Spelling by the Numbers
Builds spelling, research, and sequencing skills
Assign each letter a different value, a number from 1 to 26. Write the week's spelling or vocabulary words in number form on the board, an overhead, or work sheets to distribute. For example, C=17, A=22, and T=4, so cat would appear as 17, 22, 4. Set a time limit. See how many words students can figure out before the time is up. Give a small prize to the first person who spells all words correctly.
Math in Real Life
Builds awareness of the role of math in real life
Try to make time each day for students to share ways in which they encounter math in real life. Keep a running list of the places and times they find math -- to drive home the understanding that math skills are very important and practical in life.
Builds listening skills
Divide the class into two teams. Explain that all the students are on one team and the teacher is the only member of the second team. Announce to students that you plan to win this activity -- and listen to them groan! Tell them that you are about to read a passage from a book; vary the length of the text according to the age and abilities of the students. When you finish reading, you will ask questions about the passage. The students win a point for every question they answer correctly. The teacher earns a point each time the students are wrong. (The teacher might also earn a point if the students say anything other than the answer to a question. For example, if the students call out an answer without raising their hands, the teacher gets another point. Or the teacher might throw in a question that does not relate to the piece that was read. For example, the teacher might ask, "Mario, what are you going to be for Halloween?" If Mario falls for it and answers the question aloud, the teacher wins another point. These extra rules will add to the fun and make this a pretty quiet game!)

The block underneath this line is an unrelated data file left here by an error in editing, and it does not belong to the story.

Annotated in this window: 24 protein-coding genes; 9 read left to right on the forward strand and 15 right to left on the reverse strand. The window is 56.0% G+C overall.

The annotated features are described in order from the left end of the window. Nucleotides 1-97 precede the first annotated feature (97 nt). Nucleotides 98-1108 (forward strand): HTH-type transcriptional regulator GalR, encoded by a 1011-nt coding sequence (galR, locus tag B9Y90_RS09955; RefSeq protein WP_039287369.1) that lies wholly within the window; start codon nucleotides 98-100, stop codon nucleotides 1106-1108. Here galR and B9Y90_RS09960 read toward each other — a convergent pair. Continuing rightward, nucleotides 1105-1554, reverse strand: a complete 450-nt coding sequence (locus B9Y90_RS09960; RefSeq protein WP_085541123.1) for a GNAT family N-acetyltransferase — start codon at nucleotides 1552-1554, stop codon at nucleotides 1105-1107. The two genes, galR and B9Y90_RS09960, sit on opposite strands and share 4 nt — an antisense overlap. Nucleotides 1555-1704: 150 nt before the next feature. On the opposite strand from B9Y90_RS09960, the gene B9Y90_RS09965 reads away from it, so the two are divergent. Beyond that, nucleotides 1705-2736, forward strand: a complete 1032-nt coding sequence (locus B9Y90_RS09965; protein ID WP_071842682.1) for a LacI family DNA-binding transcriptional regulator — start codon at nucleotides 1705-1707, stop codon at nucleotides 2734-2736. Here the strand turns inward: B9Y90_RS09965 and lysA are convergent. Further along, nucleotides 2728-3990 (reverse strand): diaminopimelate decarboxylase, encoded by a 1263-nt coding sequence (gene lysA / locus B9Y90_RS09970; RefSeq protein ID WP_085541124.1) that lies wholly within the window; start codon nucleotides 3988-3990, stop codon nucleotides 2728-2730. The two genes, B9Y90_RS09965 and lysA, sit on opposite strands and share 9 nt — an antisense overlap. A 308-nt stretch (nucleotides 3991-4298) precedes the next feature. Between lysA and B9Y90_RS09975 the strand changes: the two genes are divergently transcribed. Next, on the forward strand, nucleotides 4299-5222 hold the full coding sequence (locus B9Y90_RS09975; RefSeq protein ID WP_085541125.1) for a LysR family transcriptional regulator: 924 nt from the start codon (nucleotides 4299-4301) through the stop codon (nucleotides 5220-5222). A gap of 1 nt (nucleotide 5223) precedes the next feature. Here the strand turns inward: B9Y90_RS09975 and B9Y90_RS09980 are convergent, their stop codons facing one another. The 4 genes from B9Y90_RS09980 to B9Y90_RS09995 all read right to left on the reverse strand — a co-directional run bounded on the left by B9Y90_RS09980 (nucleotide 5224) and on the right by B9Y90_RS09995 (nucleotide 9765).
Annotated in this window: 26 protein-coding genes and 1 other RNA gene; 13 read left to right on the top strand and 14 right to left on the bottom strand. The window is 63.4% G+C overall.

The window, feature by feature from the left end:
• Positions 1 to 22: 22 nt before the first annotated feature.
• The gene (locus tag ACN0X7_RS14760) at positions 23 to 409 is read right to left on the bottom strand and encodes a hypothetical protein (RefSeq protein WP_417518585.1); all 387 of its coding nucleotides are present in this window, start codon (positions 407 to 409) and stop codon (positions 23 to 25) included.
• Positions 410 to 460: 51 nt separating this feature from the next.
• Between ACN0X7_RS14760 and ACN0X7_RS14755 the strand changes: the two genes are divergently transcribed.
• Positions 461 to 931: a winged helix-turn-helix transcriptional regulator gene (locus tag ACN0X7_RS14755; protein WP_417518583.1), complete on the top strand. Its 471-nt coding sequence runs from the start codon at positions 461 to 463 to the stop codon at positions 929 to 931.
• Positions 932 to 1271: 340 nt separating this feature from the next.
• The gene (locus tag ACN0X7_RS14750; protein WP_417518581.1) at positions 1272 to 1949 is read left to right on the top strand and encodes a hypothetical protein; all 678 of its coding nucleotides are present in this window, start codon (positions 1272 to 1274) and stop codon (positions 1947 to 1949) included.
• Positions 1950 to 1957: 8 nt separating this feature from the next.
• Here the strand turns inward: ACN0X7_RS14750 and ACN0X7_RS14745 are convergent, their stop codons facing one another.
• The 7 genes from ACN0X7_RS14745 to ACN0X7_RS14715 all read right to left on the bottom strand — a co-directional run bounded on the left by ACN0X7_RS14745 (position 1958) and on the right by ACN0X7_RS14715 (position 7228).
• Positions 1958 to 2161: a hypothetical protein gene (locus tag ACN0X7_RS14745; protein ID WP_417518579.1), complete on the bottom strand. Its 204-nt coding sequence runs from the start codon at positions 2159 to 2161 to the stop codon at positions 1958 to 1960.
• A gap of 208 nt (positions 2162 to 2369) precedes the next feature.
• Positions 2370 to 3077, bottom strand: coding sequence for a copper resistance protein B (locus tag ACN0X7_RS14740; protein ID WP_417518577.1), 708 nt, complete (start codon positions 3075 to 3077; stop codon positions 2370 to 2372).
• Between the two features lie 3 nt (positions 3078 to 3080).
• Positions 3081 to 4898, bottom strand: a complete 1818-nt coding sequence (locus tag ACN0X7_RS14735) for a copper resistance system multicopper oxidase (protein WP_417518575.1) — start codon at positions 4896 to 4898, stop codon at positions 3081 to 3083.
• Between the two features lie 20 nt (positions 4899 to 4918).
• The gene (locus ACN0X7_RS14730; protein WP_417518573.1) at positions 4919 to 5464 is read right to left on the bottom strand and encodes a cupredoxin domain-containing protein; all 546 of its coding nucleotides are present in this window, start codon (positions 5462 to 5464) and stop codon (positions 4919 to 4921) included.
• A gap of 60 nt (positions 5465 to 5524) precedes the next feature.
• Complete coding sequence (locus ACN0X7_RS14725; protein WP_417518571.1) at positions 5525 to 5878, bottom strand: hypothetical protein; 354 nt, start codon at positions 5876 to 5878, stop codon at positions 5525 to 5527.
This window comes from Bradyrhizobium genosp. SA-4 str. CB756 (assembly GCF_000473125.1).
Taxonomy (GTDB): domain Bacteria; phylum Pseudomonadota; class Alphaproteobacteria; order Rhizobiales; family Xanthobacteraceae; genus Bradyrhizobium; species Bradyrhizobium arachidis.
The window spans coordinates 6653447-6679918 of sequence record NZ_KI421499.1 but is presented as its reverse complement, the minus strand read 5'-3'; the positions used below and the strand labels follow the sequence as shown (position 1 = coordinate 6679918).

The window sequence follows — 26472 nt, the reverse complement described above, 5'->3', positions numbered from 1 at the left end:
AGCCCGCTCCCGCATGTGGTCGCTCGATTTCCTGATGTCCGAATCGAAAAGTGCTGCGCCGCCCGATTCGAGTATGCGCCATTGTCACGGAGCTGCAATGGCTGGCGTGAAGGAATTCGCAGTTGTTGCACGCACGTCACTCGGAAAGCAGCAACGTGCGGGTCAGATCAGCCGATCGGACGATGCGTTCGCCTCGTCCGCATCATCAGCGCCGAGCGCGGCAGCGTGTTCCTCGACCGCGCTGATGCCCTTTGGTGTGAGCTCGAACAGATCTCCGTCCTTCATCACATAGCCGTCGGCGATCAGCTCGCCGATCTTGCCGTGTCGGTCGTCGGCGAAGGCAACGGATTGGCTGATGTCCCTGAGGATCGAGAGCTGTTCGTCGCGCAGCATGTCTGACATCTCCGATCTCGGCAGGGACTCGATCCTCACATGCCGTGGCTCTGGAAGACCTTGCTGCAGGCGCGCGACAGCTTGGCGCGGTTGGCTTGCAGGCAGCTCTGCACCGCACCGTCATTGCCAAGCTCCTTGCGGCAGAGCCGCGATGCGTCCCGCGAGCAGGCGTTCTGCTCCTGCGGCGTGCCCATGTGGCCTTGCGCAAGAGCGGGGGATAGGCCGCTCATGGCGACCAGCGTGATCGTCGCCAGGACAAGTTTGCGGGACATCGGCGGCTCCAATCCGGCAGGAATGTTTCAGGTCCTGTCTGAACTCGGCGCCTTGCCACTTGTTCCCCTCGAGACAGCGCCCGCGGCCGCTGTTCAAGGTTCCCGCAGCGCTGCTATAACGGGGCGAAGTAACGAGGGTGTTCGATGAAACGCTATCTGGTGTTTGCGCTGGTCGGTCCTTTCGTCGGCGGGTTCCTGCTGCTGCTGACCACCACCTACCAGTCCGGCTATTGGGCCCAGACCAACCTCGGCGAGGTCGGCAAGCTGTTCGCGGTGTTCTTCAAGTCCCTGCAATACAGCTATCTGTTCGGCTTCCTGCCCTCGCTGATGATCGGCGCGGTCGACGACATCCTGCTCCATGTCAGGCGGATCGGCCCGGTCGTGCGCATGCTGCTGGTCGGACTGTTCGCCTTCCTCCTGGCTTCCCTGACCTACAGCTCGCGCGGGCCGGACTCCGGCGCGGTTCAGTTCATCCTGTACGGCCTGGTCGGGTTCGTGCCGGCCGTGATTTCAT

Anagrams are a terrific tool for stimulating students to think critically. Write the four phrases below on a board or chart. The letters in each phrase can be rearranged to spell a word. The words all have something in common. Challenge students to figure out the four words and what the words have in common.
Adapt the activity for younger students: To make the activity easier, tell students what the words have in common or arrange students in pairs to solve the anagram puzzles.
Answers: Antarctica, North America, Australia, and South America are all continents
Article by Gary Hopkins
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